"…[Jean] Paulhan warns that linguistic expression is never pure, since it is always contaminated by rhetoric. According to Gide, Joyce is like Paulhan in that he tears up ‘cloaks and appearances,’ unveiling the rhetorical function of language. Paulhan himself refers to Joyce and Marcel Proust as similarly Bergsonian authors, intent on destroying the conventional self, formed by habit and mechanical intelligence…" — Jean-Michel Rabaté
"I have read almost everything that Bloy, Bernanos, and Mauriac have written. The Catholic fiction writer has very little high-powered “Catholic” fiction to influence him except that written by these three, and Greene. But at some point reading them reaches the place of diminishing returns and you get more benefit reading someone like Hemingway, where there is apparently a hunger for a Catholic completeness in life, or Joyce who can’t get rid of it no matter what he does. It may be a matter of recognizing the Holy Ghost in fiction by the way He chooses to conceal himself."
O’Connor, Flannery, letter to Father J.H. McCown, 16 January 1956, in Sally Fitzgerald, ed., Flannery O’Connor: The Habit of Being, 130. (via thirstygargoyle)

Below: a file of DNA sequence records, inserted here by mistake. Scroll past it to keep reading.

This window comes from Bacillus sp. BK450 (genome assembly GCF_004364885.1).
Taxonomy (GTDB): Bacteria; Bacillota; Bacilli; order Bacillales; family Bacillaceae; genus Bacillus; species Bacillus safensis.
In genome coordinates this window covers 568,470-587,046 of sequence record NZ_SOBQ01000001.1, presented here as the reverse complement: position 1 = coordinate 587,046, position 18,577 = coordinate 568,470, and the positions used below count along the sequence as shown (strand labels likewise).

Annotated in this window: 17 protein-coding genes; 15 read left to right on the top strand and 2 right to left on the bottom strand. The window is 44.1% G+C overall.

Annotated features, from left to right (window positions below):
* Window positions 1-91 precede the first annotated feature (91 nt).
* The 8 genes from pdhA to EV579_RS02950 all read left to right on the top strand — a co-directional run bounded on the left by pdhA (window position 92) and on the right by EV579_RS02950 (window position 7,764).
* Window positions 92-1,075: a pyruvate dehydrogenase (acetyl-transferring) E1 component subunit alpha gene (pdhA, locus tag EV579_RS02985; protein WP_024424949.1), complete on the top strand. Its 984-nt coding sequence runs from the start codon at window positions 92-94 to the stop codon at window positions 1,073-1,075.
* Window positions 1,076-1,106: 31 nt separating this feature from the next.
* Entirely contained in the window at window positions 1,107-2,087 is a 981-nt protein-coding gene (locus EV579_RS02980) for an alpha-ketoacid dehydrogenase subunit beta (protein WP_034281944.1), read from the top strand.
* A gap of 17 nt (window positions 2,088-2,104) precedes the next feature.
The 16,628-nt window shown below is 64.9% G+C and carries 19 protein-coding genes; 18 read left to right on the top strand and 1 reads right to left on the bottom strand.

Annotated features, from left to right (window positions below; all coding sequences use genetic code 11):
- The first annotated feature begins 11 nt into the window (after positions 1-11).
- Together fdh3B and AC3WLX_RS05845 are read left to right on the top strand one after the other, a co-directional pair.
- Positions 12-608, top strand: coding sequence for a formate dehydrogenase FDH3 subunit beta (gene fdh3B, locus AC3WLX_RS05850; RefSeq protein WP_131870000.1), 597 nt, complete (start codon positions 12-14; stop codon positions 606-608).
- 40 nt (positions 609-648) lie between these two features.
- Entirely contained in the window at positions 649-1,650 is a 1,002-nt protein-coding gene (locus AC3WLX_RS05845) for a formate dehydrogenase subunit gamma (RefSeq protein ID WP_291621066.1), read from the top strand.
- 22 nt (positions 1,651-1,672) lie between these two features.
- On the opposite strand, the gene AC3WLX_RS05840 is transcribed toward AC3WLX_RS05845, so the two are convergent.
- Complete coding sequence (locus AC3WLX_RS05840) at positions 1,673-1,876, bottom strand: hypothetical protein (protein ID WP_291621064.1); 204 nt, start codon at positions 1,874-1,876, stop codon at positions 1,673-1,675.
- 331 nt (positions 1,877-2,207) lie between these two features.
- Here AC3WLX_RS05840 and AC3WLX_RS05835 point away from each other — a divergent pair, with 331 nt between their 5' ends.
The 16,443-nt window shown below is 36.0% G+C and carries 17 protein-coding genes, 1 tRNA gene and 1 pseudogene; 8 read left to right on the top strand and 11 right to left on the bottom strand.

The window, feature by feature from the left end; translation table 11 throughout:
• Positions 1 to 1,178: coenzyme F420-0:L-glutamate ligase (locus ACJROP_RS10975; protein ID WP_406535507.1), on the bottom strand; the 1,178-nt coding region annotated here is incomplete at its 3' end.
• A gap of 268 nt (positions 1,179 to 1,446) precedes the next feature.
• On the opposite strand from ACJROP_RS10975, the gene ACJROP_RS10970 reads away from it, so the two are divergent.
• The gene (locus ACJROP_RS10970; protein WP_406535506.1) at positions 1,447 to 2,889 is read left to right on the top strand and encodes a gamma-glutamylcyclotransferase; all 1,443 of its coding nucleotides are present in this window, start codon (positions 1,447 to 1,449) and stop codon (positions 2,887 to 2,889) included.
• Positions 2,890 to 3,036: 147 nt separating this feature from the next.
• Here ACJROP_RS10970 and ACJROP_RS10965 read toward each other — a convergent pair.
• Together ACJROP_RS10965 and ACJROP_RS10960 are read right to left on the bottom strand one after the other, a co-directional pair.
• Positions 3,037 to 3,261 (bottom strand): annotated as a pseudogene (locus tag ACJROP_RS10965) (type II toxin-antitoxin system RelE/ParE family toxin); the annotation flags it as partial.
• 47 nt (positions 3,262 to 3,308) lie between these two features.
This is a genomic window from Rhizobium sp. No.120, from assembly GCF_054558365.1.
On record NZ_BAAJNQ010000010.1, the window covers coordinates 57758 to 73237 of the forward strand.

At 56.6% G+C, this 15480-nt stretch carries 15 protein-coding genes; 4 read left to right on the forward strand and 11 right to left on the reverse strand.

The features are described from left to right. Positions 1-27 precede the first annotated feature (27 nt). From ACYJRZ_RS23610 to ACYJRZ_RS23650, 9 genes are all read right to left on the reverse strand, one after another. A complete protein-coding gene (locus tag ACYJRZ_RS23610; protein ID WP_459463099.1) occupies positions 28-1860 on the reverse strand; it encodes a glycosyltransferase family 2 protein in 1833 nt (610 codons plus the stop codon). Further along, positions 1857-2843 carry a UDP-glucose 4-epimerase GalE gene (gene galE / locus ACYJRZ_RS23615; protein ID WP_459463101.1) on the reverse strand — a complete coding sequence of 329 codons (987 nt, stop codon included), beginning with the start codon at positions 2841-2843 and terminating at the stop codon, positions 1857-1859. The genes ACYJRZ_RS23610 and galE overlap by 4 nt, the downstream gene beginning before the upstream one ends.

"The boys in the classroom were right to be scared of her irony. O’Connor’s was not the shifty, reactive, and merely local variety that passes for irony today: sitcom irony, skinny-jeans irony. It was vertical and biblical: the irony by which the mighty are lowered, the humble exalted, and the savior dies on a cross."
Euro City on the Heidelberg-Hamburg line.
Chronic love racing
through the docile squares of fields
through Europe’s lingering infection
the Führer of philosophy.
He’d be a train as punctual
as faith’s ambiguity.
March. March. Long-distance march.
The fanatical complexity of passing stations.
under predestination’s stretched sail.
without regaining death.
now stand along the platform
calling on the evidence of their luggage.
They carefully unpack their ideologies,
drowned by the noise of an ontological excavator
philosophy’s adoptive aunt.